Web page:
SPARTANBURG, S.C. - Candidates yesterday frenetically pursued the crown of a state proud of its reputation as GOP kingmaker as voters prepared to cast ballots in the first-in-the-South Republican primary today.
"There's a lot on the line tomorrow. The direction of our country, in many ways, may be decided tomorrow in South Carolina," said former Arkansas Gov. Mike Huckabee, flattering a crowd of several hundred at Wofford College, yesterday. "We want to win here tomorrow. We don't just want to do well, we want to win."
His sentiment was shared by at least two rivals: Sen. John McCain, who had a narrow edge in late polling, and former Sen. Fred Thompson, who, braving tougher odds, has placed a big bet on this state.
The stakes were somewhat lower for other contenders.
South Carolina's Democratic primary is next Saturday.
Mr. Huckabee praised the economic stimulus package that had just been proposed by President Bush. Sounding the populist notes common to his campaign, he bemoaned rising unemployment, which he blamed on failures in trade policy by the federal government, and said he could identify with such economic casualties because of his own modest upbringing.
A few miles away, Mr. Thompson courted votes in a crowded restaurant, painting himself as the true conservative in the race, while pressing the hot button of immigration to assail the credentials of Mr. Huckabee, whom he painted as a born-again convert to the cause of a secure border.
"Some say to defeat the Democrats, we need to be more like the Democrats," Mr. Thompson said. "I reject that with every fiber of my being."
Mr. Thompson offered a cautious welcome to the President's stimulus proposal but he coupled it with a warning against using it as a vehicle for "liberal spending."
"We need to not rush in with boatloads of money," he said.
Those rival campaign stops were in the center of the state's greatest concentration of Evangelical Christians, a dominant voting bloc in the GOP primary. But the candidates fanned out all over the state making their closing arguments to as many voters as possible.
Mr. McCain traveled from Florence, in the state's northeast, to the Charleston area, with its heavy concentration of active and retired military, and on to the vacation and retiree Mecca of Hilton Head.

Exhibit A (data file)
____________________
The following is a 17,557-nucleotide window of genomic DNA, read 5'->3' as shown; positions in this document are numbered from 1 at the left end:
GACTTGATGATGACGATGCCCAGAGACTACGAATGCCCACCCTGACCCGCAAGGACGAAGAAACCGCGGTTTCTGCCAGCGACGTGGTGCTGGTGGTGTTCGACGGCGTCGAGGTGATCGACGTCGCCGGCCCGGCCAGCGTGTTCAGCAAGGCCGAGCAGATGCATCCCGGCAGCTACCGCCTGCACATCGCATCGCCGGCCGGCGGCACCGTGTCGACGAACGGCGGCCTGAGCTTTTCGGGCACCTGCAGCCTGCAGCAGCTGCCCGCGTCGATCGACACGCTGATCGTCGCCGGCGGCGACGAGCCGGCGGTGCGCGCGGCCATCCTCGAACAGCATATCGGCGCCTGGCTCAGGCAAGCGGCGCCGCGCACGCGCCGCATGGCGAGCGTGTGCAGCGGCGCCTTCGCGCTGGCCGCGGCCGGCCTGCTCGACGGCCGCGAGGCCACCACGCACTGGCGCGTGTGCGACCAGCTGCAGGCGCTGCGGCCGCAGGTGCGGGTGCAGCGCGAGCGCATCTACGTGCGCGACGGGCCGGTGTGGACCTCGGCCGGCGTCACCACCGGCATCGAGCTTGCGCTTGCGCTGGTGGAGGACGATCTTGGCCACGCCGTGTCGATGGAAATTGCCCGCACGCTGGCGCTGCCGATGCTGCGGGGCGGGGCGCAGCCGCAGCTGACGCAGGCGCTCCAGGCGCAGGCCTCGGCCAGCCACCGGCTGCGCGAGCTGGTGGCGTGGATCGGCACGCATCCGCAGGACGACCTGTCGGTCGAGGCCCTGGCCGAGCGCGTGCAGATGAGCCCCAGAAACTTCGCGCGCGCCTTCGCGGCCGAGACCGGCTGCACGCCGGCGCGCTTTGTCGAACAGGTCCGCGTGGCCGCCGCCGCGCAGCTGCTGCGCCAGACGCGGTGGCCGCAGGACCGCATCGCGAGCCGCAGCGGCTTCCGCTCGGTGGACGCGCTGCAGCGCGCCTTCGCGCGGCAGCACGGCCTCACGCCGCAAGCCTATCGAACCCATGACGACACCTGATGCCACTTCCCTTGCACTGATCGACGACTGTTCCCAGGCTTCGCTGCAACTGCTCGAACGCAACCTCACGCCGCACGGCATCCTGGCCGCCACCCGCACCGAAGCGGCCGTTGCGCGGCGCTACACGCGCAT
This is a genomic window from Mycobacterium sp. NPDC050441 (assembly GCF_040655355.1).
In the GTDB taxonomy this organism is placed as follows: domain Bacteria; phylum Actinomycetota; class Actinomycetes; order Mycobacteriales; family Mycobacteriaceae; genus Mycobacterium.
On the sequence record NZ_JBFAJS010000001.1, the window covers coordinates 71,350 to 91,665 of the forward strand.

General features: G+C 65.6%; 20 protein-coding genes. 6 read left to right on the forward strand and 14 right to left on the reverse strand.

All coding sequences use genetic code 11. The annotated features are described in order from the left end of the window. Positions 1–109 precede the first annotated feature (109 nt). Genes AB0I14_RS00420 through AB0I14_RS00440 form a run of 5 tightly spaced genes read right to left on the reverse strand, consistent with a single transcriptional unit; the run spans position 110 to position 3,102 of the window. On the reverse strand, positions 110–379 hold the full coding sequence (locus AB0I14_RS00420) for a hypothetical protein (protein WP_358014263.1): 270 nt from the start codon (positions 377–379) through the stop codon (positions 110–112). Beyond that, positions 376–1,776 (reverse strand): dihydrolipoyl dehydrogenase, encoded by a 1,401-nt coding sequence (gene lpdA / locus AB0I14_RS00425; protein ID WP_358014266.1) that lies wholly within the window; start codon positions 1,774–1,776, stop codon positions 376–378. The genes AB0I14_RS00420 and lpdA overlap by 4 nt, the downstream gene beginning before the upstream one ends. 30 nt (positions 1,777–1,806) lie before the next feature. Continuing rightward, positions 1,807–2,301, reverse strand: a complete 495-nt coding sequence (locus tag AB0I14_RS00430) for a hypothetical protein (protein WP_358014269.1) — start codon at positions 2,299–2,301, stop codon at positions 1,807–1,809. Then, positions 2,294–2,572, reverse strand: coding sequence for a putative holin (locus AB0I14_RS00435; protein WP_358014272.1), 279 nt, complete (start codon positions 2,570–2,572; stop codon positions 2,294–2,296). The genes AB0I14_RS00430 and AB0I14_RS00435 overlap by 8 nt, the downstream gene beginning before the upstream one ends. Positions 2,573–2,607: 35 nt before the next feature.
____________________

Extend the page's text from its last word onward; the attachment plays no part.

As he has throughout the primary season, Mr. McCain cited his national security credentials.
"If we had done what the Democrats wanted to do six months ago and withdrawn from Iraq, al-Qaeda would be telling the world that they had defeated the United States of America," Mr. McCain said.
The home-stretch campaigning took place amid polls that continued to suggest a close race with a persistent bloc of undecided voters.
One survey, conducted by Mason Dixon Polling & Research, showed Mr. McCain with a narrow lead over Mr. Huckabee, 27 percent to 25 percent.
They were followed by Mr. Romney, at 15 percent, and Mr. Thompson at 13 percent. Rep. Ron Paul of Texas had 6 percent, just ahead of former New York City Mayor Rudy Giuliani with 5 percent.
The winner of the primary here will receive a major boost as the field moves on to Florida and beyond. The resulting momentum and money would be vital to any winner, but particularly to Mr. Thompson, who, still in search of a win, has drawn "a line in the sand in South Carolina," in the words of his press aide, Jeff Sadosky.
The former Tennessee senator had a respectable but little noted third-place finish in Iowa, and barely competed in New Hampshire. Another also-ran finish today would make it difficult for his campaign to move on.
Mr. Giuliani has largely skipped the early primaries to concentrate on Florida's Jan. 29 contest.
Mr. Romney, who took the laurels in Michigan on Tuesday, did a midweek victory lap around South Carolina, but then headed off to Nevada, where he is the only Republican to have fielded a sophisticated organization for the caucuses today.
In Nevada's Democratic caucus today, Illinois Sen. Barack Obama and New York Sen. Hillary Rodham Clinton are pushing hard for a victory.
A Mason-Dixon poll released yesterday gave Mrs. Clinton a 9-point lead here, 41 to 32 percent, while former Sen. John Edwards of North Carolina received 14 percent. Ten percent were undecided.
The Block News Alliance consists of The Blade and the Pittsburgh Post-Gazette. James O'Toole is a staff writer at the Post-Gazette.
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